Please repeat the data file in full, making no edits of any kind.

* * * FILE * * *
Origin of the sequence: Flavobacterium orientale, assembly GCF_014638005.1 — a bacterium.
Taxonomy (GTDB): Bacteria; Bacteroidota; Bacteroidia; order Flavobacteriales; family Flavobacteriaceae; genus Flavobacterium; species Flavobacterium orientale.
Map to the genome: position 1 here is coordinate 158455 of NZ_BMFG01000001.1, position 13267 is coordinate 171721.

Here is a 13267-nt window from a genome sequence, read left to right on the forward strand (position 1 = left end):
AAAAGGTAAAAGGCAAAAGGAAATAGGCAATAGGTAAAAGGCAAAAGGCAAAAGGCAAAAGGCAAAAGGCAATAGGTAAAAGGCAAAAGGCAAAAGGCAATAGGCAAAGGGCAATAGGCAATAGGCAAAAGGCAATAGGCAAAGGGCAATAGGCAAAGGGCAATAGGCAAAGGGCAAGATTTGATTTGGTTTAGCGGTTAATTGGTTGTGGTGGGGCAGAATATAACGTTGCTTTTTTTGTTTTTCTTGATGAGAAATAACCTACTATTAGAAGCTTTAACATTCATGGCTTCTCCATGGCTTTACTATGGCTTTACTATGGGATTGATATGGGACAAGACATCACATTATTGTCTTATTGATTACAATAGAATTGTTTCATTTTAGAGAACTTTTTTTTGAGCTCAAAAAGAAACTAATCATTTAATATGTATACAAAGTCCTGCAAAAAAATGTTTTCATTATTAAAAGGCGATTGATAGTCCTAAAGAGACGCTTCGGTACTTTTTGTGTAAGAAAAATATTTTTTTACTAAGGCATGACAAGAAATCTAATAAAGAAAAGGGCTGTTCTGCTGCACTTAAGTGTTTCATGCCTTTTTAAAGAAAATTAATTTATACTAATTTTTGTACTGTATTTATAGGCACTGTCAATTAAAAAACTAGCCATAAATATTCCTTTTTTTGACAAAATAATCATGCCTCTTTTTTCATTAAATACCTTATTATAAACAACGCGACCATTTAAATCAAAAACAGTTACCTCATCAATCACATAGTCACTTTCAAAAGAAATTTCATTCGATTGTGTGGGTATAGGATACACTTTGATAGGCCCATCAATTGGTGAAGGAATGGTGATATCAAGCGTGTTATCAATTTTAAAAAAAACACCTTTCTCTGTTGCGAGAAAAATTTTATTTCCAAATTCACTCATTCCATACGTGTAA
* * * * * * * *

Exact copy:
Origin of the sequence: Flavobacterium orientale, assembly GCF_014638005.1 — a bacterium.
Taxonomy (GTDB): Bacteria; Bacteroidota; Bacteroidia; order Flavobacteriales; family Flavobacteriaceae; genus Flavobacterium; species Flavobacterium orientale.
Map to the genome: position 1 here is coordinate 158455 of NZ_BMFG01000001.1, position 13267 is coordinate 171721.

Here is a 13267-nt window from a genome sequence, read left to right on the forward strand (position 1 = left end):
AAAAGGTAAAAGGCAAAAGGAAATAGGCAATAGGTAAAAGGCAAAAGGCAAAAGGCAAAAGGCAAAAGGCAATAGGTAAAAGGCAAAAGGCAAAAGGCAATAGGCAAAGGGCAATAGGCAATAGGCAAAAGGCAATAGGCAAAGGGCAATAGGCAAAGGGCAATAGGCAAAGGGCAAGATTTGATTTGGTTTAGCGGTTAATTGGTTGTGGTGGGGCAGAATATAACGTTGCTTTTTTTGTTTTTCTTGATGAGAAATAACCTACTATTAGAAGCTTTAACATTCATGGCTTCTCCATGGCTTTACTATGGCTTTACTATGGGATTGATATGGGACAAGACATCACATTATTGTCTTATTGATTACAATAGAATTGTTTCATTTTAGAGAACTTTTTTTTGAGCTCAAAAAGAAACTAATCATTTAATATGTATACAAAGTCCTGCAAAAAAATGTTTTCATTATTAAAAGGCGATTGATAGTCCTAAAGAGACGCTTCGGTACTTTTTGTGTAAGAAAAATATTTTTTTACTAAGGCATGACAAGAAATCTAATAAAGAAAAGGGCTGTTCTGCTGCACTTAAGTGTTTCATGCCTTTTTAAAGAAAATTAATTTATACTAATTTTTGTACTGTATTTATAGGCACTGTCAATTAAAAAACTAGCCATAAATATTCCTTTTTTTGACAAAATAATCATGCCTCTTTTTTCATTAAATACCTTATTATAAACAACGCGACCATTTAAATCAAAAACAGTTACCTCATCAATCACATAGTCACTTTCAAAAGAAATTTCATTCGATTGTGTGGGTATAGGATACACTTTGATAGGCCCATCAATTGGTGAAGGAATGGTGATATCAAGCGTGTTATCAATTTTAAAAAAAACACCTTTCTCTGTTGCGAGAAAAATTTTATTTCCAAATTCACTCATTCCATACGTGTAA